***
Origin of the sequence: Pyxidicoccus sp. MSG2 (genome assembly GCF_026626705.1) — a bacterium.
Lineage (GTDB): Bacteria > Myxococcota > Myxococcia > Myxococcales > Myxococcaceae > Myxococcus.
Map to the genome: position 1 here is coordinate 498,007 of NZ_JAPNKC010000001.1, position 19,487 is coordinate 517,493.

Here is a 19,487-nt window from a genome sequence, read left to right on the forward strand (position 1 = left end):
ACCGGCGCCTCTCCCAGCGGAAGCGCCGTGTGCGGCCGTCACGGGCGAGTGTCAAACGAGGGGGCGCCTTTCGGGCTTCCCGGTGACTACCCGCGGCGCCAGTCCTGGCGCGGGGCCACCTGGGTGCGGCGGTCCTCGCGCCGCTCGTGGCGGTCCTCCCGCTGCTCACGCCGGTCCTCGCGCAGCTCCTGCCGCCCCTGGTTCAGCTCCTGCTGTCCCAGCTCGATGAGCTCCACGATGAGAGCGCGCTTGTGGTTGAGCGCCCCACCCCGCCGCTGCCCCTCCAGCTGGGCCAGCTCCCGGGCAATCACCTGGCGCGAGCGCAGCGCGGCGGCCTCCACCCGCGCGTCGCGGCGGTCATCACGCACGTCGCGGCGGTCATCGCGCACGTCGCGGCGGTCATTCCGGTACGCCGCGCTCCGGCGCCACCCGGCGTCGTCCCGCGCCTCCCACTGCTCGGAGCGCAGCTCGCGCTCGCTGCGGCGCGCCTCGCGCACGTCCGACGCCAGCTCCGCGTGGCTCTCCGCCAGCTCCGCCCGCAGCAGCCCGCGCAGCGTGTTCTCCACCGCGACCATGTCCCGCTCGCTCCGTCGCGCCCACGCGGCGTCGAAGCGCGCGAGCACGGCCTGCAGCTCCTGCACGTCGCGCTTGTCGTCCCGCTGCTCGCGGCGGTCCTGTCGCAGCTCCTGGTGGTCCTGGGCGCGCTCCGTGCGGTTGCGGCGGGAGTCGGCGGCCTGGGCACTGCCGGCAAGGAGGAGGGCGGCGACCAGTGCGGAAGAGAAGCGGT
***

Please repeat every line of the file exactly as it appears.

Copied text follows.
Origin of the sequence: Pyxidicoccus sp. MSG2 (genome assembly GCF_026626705.1) — a bacterium.
Lineage (GTDB): Bacteria > Myxococcota > Myxococcia > Myxococcales > Myxococcaceae > Myxococcus.
Map to the genome: position 1 here is coordinate 498,007 of NZ_JAPNKC010000001.1, position 19,487 is coordinate 517,493.

Here is a 19,487-nt window from a genome sequence, read left to right on the forward strand (position 1 = left end):
ACCGGCGCCTCTCCCAGCGGAAGCGCCGTGTGCGGCCGTCACGGGCGAGTGTCAAACGAGGGGGCGCCTTTCGGGCTTCCCGGTGACTACCCGCGGCGCCAGTCCTGGCGCGGGGCCACCTGGGTGCGGCGGTCCTCGCGCCGCTCGTGGCGGTCCTCCCGCTGCTCACGCCGGTCCTCGCGCAGCTCCTGCCGCCCCTGGTTCAGCTCCTGCTGTCCCAGCTCGATGAGCTCCACGATGAGAGCGCGCTTGTGGTTGAGCGCCCCACCCCGCCGCTGCCCCTCCAGCTGGGCCAGCTCCCGGGCAATCACCTGGCGCGAGCGCAGCGCGGCGGCCTCCACCCGCGCGTCGCGGCGGTCATCACGCACGTCGCGGCGGTCATCGCGCACGTCGCGGCGGTCATTCCGGTACGCCGCGCTCCGGCGCCACCCGGCGTCGTCCCGCGCCTCCCACTGCTCGGAGCGCAGCTCGCGCTCGCTGCGGCGCGCCTCGCGCACGTCCGACGCCAGCTCCGCGTGGCTCTCCGCCAGCTCCGCCCGCAGCAGCCCGCGCAGCGTGTTCTCCACCGCGACCATGTCCCGCTCGCTCCGTCGCGCCCACGCGGCGTCGAAGCGCGCGAGCACGGCCTGCAGCTCCTGCACGTCGCGCTTGTCGTCCCGCTGCTCGCGGCGGTCCTGTCGCAGCTCCTGGTGGTCCTGGGCGCGCTCCGTGCGGTTGCGGCGGGAGTCGGCGGCCTGGGCACTGCCGGCAAGGAGGAGGGCGGCGACCAGTGCGGAAGAGAAGCGGT